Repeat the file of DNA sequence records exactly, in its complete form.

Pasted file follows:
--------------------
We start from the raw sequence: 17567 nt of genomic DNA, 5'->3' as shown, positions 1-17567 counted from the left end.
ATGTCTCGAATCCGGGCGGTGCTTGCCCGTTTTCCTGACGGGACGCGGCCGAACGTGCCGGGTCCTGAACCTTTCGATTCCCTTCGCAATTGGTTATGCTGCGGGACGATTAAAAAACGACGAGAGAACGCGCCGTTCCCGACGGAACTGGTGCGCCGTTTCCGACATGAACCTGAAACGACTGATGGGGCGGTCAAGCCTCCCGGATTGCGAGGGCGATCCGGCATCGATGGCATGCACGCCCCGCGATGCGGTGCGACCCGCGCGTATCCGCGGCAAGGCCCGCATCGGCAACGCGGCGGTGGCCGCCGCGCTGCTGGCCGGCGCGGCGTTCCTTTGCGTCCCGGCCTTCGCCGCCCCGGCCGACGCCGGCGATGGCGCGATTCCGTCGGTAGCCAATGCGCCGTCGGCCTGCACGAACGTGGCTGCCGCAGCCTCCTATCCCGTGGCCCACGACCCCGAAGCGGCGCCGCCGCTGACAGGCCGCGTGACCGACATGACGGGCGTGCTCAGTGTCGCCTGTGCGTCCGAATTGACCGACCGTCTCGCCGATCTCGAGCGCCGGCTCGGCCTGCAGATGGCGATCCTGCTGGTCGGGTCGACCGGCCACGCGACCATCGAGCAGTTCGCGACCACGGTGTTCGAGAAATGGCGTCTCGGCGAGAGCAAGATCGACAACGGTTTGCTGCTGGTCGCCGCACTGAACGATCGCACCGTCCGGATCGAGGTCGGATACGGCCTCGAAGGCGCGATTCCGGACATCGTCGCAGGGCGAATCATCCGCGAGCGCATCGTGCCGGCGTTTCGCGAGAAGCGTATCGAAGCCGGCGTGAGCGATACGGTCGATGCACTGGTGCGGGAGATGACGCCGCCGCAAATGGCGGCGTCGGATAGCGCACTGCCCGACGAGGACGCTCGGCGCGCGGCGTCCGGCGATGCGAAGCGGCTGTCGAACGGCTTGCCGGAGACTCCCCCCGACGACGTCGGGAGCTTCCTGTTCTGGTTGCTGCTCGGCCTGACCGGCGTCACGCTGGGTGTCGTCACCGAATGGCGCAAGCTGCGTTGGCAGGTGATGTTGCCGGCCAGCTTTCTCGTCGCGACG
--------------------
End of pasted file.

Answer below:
We start from the raw sequence: 17567 nt of genomic DNA, 5'->3' as shown, positions 1-17567 counted from the left end.
ATGTCTCGAATCCGGGCGGTGCTTGCCCGTTTTCCTGACGGGACGCGGCCGAACGTGCCGGGTCCTGAACCTTTCGATTCCCTTCGCAATTGGTTATGCTGCGGGACGATTAAAAAACGACGAGAGAACGCGCCGTTCCCGACGGAACTGGTGCGCCGTTTCCGACATGAACCTGAAACGACTGATGGGGCGGTCAAGCCTCCCGGATTGCGAGGGCGATCCGGCATCGATGGCATGCACGCCCCGCGATGCGGTGCGACCCGCGCGTATCCGCGGCAAGGCCCGCATCGGCAACGCGGCGGTGGCCGCCGCGCTGCTGGCCGGCGCGGCGTTCCTTTGCGTCCCGGCCTTCGCCGCCCCGGCCGACGCCGGCGATGGCGCGATTCCGTCGGTAGCCAATGCGCCGTCGGCCTGCACGAACGTGGCTGCCGCAGCCTCCTATCCCGTGGCCCACGACCCCGAAGCGGCGCCGCCGCTGACAGGCCGCGTGACCGACATGACGGGCGTGCTCAGTGTCGCCTGTGCGTCCGAATTGACCGACCGTCTCGCCGATCTCGAGCGCCGGCTCGGCCTGCAGATGGCGATCCTGCTGGTCGGGTCGACCGGCCACGCGACCATCGAGCAGTTCGCGACCACGGTGTTCGAGAAATGGCGTCTCGGCGAGAGCAAGATCGACAACGGTTTGCTGCTGGTCGCCGCACTGAACGATCGCACCGTCCGGATCGAGGTCGGATACGGCCTCGAAGGCGCGATTCCGGACATCGTCGCAGGGCGAATCATCCGCGAGCGCATCGTGCCGGCGTTTCGCGAGAAGCGTATCGAAGCCGGCGTGAGCGATACGGTCGATGCACTGGTGCGGGAGATGACGCCGCCGCAAATGGCGGCGTCGGATAGCGCACTGCCCGACGAGGACGCTCGGCGCGCGGCGTCCGGCGATGCGAAGCGGCTGTCGAACGGCTTGCCGGAGACTCCCCCCGACGACGTCGGGAGCTTCCTGTTCTGGTTGCTGCTCGGCCTGACCGGCGTCACGCTGGGTGTCGTCACCGAATGGCGCAAGCTGCGTTGGCAGGTGATGTTGCCGGCCAGCTTTCTCGTCGCGACG